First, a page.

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Editorial: Lindbergh's flight mustn't be forgotten

The monument to Charles Lindbergh's flight from Roosevelt

The monument to Charles Lindbergh's flight from Roosevelt Field is located at the spot from which Lindbergh started his trans-Atlantic flight in 1927, which is now situated next to a garage at the Source mall in Garden City. Credit: Julia Gaines

Our region's major shopping destination is called Roosevelt Field, not Roosevelt Mall, for a very good reason. The builders of it during the postwar boom were very aware of the spot's place in history, a spot used by adventurers, dreamers and schemers.

This history is worth preserving for posterity.

It was from Roosevelt Field that one of history's most famous flights took off on the morning of May 20, 1927, piloted by an unknown Charles Lindbergh. The wheels of the Spirit of St. Louis barely cleared tractors and telephones lines as it climbed into the sky, landing in Paris more than 30 hours later. Lindbergh made the first fixed-wing trans-Atlantic flight, a feat that established the nation's, and Long Island's, primacy in the nascent aviation industry.

So Supervisor Kate Murray and the Town of Hempstead should be applauded for taking the steps to designate as a landmark a splendid stone sculpture marking the spot of the old airstrip. That distinction will preserve the memorial from the unknown fate that awaits the bankrupt Mall at the Source.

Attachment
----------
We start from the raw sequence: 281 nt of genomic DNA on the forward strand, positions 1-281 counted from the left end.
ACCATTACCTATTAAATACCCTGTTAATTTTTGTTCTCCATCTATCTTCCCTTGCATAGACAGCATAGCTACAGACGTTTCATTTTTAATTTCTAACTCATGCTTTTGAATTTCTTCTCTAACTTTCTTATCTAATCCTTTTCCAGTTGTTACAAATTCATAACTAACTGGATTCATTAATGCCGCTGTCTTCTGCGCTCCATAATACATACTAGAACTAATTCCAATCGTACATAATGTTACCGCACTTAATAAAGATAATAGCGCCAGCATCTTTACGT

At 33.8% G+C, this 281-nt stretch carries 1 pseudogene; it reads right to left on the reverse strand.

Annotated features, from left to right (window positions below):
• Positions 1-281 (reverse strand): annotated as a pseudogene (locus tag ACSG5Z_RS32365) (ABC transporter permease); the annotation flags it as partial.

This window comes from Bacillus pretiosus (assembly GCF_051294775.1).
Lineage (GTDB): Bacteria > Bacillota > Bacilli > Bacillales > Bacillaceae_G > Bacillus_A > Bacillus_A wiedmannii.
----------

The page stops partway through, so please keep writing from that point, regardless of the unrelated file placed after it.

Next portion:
Credit is due as well to Adam Sackowitz, a 20-year-old Hofstra University student, for taking up the preservation cause and testifying last week before the town's landmarks commission.

The marker has been on display for 15 years, on the perimeter of the mall, on the grass between the parking garage and the roadway. Once the landmarks commission designates it as an official site, any changes to the monument and several feet surrounding it, can't be changed without town approval.

This provides adequate protection for the site as well as for purchasers of the mall. As an alternative, the Association for a Better Long Island, a builders and developers group, said it would purchase the sculpture and move it to the Cradle of Aviation Museum rather than see it fall to the wrecker's ball.

But it's best the sculpture remains to mark the spot. Future developers would be wise to incorporate, if not capitalize, on the location's place in history.


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